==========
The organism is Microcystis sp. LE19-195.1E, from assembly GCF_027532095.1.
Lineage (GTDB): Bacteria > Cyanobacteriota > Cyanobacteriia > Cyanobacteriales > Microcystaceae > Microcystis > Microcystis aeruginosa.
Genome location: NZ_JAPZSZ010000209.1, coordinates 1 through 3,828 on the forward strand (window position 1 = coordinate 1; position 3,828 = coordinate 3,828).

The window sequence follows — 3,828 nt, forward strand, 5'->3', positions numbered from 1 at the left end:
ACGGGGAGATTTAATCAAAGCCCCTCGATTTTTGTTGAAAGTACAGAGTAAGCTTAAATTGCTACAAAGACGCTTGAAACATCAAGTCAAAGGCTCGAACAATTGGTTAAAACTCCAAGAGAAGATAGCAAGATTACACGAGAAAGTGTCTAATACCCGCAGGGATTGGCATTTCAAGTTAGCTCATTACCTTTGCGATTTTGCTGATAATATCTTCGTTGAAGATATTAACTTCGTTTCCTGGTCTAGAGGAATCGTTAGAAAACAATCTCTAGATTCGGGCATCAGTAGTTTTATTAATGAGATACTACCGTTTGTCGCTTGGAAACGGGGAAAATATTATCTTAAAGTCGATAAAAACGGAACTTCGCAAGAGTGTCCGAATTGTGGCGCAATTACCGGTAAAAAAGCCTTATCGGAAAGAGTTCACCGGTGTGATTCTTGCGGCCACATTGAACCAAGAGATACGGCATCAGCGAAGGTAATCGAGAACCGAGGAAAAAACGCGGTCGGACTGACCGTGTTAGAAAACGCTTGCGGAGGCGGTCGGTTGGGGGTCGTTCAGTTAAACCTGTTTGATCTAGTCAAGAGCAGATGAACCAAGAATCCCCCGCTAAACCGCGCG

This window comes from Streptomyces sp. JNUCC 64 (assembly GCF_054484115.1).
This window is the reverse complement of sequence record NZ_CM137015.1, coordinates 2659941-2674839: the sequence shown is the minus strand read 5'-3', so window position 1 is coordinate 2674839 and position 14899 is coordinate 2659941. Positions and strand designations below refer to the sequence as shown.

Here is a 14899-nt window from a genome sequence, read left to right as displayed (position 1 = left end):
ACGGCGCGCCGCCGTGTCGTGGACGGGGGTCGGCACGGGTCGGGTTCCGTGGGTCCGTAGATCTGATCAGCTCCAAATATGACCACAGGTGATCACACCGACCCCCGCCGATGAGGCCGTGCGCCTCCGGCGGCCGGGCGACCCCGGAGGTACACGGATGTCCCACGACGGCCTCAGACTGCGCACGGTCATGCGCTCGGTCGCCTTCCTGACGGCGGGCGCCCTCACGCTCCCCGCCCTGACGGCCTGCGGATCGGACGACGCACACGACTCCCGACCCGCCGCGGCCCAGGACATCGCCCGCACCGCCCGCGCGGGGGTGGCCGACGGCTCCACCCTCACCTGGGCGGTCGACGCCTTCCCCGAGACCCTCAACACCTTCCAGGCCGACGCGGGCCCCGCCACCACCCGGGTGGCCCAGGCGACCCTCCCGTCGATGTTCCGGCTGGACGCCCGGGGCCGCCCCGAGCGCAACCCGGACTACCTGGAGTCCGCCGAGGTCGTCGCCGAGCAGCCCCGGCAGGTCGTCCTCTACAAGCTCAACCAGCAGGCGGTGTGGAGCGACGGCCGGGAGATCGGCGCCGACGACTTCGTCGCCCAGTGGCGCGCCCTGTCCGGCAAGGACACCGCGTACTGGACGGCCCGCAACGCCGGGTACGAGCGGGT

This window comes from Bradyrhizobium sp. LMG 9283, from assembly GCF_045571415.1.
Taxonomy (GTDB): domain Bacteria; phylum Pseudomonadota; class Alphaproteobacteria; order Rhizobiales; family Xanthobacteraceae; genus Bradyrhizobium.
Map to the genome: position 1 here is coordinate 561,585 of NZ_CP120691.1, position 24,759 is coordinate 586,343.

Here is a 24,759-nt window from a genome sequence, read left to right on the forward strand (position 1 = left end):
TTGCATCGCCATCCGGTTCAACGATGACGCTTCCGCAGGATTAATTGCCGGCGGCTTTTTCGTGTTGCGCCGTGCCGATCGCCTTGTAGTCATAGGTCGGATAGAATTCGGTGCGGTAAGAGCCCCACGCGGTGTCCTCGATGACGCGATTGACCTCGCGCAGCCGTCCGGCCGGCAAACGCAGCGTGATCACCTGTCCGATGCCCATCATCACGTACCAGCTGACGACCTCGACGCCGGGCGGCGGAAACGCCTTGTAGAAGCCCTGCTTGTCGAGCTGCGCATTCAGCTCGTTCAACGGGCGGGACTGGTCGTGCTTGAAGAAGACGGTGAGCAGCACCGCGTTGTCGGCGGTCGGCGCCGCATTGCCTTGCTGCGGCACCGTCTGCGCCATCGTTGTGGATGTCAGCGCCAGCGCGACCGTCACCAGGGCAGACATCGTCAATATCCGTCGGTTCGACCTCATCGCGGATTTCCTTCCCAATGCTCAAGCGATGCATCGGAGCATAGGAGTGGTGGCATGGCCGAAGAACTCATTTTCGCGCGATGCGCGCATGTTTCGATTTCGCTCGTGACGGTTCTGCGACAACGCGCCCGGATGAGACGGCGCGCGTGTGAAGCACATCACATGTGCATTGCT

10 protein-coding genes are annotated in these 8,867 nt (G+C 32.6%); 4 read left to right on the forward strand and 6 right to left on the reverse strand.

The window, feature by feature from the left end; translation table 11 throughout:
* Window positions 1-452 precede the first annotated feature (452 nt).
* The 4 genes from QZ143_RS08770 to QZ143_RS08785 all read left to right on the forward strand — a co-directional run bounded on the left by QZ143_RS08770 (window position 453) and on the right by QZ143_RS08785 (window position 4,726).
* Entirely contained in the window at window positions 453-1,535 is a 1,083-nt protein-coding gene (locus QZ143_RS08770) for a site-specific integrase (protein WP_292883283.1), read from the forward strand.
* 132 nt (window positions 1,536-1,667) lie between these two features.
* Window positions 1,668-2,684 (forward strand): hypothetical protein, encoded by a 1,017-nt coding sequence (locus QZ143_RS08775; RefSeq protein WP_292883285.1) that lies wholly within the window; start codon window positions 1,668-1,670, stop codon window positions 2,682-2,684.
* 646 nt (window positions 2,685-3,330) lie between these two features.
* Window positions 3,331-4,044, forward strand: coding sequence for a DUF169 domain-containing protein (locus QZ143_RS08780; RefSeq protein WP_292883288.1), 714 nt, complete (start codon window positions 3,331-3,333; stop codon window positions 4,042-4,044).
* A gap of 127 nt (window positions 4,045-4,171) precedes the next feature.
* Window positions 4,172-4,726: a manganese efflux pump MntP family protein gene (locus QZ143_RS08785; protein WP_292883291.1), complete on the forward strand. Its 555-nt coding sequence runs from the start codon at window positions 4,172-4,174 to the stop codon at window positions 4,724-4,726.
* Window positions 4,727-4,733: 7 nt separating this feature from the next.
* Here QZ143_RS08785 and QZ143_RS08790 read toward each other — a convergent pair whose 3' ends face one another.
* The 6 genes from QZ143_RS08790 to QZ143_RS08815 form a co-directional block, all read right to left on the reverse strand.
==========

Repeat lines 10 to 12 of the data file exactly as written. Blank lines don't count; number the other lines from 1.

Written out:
This window comes from Bradyrhizobium sp. LMG 9283, from assembly GCF_045571415.1.
Taxonomy (GTDB): domain Bacteria; phylum Pseudomonadota; class Alphaproteobacteria; order Rhizobiales; family Xanthobacteraceae; genus Bradyrhizobium.
Map to the genome: position 1 here is coordinate 561,585 of NZ_CP120691.1, position 24,759 is coordinate 586,343.